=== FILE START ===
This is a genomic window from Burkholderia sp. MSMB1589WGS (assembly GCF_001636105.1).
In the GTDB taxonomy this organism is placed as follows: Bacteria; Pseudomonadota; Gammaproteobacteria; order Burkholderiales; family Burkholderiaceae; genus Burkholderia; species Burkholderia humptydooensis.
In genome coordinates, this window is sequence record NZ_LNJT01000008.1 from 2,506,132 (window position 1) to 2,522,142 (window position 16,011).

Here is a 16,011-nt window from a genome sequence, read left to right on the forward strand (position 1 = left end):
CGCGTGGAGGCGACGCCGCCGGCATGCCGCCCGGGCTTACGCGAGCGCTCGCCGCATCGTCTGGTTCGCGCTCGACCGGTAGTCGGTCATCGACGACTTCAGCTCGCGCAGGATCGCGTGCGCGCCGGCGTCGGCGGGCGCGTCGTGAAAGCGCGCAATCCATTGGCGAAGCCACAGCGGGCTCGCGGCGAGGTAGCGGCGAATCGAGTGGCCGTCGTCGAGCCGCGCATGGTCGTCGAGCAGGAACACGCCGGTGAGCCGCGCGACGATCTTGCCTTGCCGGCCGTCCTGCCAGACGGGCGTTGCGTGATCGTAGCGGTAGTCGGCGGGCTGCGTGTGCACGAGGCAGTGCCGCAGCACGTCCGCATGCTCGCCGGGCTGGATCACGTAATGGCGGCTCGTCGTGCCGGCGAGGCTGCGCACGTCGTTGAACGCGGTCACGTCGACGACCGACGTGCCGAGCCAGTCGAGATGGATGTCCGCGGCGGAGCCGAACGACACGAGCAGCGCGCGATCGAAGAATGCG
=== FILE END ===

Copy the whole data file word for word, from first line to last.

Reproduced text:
This is a genomic window from Burkholderia sp. MSMB1589WGS (assembly GCF_001636105.1).
In the GTDB taxonomy this organism is placed as follows: Bacteria; Pseudomonadota; Gammaproteobacteria; order Burkholderiales; family Burkholderiaceae; genus Burkholderia; species Burkholderia humptydooensis.
In genome coordinates, this window is sequence record NZ_LNJT01000008.1 from 2,506,132 (window position 1) to 2,522,142 (window position 16,011).

Here is a 16,011-nt window from a genome sequence, read left to right on the forward strand (position 1 = left end):
CGCGTGGAGGCGACGCCGCCGGCATGCCGCCCGGGCTTACGCGAGCGCTCGCCGCATCGTCTGGTTCGCGCTCGACCGGTAGTCGGTCATCGACGACTTCAGCTCGCGCAGGATCGCGTGCGCGCCGGCGTCGGCGGGCGCGTCGTGAAAGCGCGCAATCCATTGGCGAAGCCACAGCGGGCTCGCGGCGAGGTAGCGGCGAATCGAGTGGCCGTCGTCGAGCCGCGCATGGTCGTCGAGCAGGAACACGCCGGTGAGCCGCGCGACGATCTTGCCTTGCCGGCCGTCCTGCCAGACGGGCGTTGCGTGATCGTAGCGGTAGTCGGCGGGCTGCGTGTGCACGAGGCAGTGCCGCAGCACGTCCGCATGCTCGCCGGGCTGGATCACGTAATGGCGGCTCGTCGTGCCGGCGAGGCTGCGCACGTCGTTGAACGCGGTCACGTCGACGACCGACGTGCCGAGCCAGTCGAGATGGATGTCCGCGGCGGAGCCGAACGACACGAGCAGCGCGCGATCGAAGAATGCG